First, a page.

12 September 2012

My German literature class is great. I can understand the professor, unlike last year, and her ideas are interesting. My 17th century philosophy class is also good, in that the prof doesn't get bogged down in things that aren't important. I went to his office hours today and found out his specialty is Kant but that he has done some Heidegger. He was into discussing Deleuze's readings of Leibniz and Spinoza with me, which is super cool. I need these little tricks of enrichment in order to stay interested. My Darwin class is a lot of reading, but I met a graduate student in English there who wants to be study buddies. I am concerned that I have tests to write, which I haven't done in years. My mother wants me to take only two courses. She demands this. I want to take three, auditing the German lit class.

I am in communications with the secretary of graduate admissions at the library studies program I want to apply to and she has said that you need a minimum GPA of 3.3. When I got sick I stayed in school and failed classes. As it stands, she basically said that I wouldn't qualify based on my GPA.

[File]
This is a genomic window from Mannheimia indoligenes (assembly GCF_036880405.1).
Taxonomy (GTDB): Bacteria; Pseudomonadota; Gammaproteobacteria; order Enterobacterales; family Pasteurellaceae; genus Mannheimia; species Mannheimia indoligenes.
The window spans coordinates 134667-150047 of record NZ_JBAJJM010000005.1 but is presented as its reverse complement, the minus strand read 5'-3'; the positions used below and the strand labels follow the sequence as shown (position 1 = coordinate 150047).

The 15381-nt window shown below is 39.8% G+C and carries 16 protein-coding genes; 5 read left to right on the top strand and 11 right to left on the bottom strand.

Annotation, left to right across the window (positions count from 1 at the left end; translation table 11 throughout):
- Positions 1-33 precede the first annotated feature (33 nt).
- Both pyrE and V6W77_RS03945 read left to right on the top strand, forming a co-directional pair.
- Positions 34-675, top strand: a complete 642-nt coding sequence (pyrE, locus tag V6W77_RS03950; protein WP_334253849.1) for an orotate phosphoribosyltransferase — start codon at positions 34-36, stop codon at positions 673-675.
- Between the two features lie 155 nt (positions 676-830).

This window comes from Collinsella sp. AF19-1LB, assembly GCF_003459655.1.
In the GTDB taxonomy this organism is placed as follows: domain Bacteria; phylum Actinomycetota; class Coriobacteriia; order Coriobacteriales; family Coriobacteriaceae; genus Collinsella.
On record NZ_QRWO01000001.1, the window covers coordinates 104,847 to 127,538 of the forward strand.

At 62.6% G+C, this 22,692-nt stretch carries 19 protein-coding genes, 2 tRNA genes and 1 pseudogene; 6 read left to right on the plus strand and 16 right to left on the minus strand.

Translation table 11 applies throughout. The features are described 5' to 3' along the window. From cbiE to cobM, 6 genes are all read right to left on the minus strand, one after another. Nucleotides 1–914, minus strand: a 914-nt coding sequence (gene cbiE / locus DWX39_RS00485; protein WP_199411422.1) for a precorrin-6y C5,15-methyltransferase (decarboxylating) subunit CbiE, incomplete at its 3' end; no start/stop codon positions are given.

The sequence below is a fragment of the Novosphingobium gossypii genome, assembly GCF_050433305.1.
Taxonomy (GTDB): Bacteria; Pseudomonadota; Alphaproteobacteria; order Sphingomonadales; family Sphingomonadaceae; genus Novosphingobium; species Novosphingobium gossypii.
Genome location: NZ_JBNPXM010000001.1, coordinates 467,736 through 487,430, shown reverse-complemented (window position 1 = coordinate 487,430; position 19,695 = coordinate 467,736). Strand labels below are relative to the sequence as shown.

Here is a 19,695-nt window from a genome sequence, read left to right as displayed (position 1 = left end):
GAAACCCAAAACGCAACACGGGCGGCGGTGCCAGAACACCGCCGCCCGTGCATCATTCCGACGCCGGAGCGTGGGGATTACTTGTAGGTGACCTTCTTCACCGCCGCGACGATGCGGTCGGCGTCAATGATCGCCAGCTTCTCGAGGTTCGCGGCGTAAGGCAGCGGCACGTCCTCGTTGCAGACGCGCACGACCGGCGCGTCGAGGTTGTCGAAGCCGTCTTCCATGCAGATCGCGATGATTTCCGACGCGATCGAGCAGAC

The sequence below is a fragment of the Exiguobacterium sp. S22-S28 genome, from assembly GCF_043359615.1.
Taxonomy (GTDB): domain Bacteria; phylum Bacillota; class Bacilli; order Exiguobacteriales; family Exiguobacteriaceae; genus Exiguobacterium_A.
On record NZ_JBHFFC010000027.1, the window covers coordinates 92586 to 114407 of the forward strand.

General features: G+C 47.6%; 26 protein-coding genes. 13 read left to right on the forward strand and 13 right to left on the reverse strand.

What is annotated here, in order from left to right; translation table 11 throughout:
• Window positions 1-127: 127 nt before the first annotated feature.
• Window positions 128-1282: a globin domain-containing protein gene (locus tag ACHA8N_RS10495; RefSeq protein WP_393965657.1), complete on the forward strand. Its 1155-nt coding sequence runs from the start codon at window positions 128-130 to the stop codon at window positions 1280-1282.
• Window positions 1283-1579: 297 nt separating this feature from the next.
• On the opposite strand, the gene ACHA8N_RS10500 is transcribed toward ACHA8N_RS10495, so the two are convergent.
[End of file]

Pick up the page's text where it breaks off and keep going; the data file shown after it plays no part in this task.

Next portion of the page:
4 comments:

lostgander said...

What nonsense about the GPA. It means nothing. My school's requirement was a 3.0. Regardless, I'd been out of school for five whole years before I went back so my undergraduate experience was completely irrelevant at that point. Oh, how I hate this reliance on arbitrary numbers...

Are there other school options with less stringent requirements?

wrenna said...

The secretary did mention a school with less stringent requirements but the basic problem, that I failed a bunch of third and fourth year classes while I was sick, remains. I know regular graduate programs sometimes offer special consideration in these cases. I don't know, we'll see.

lostgander said...

I suspect someone would offer leniency, given the circumstances. I remember explaining in my application essay my five-year absence from academia as well as my general stagnation during that time. I'd been working restaurant jobs and felt ill-prepared for a return to the rigors of formal study. And it was a bit rocky in the beginning but I persevered.

wrenna said...

And now you are a resounding success, with a job at a top university and the time to write Oulipean experiments. Thanks for giving me hope.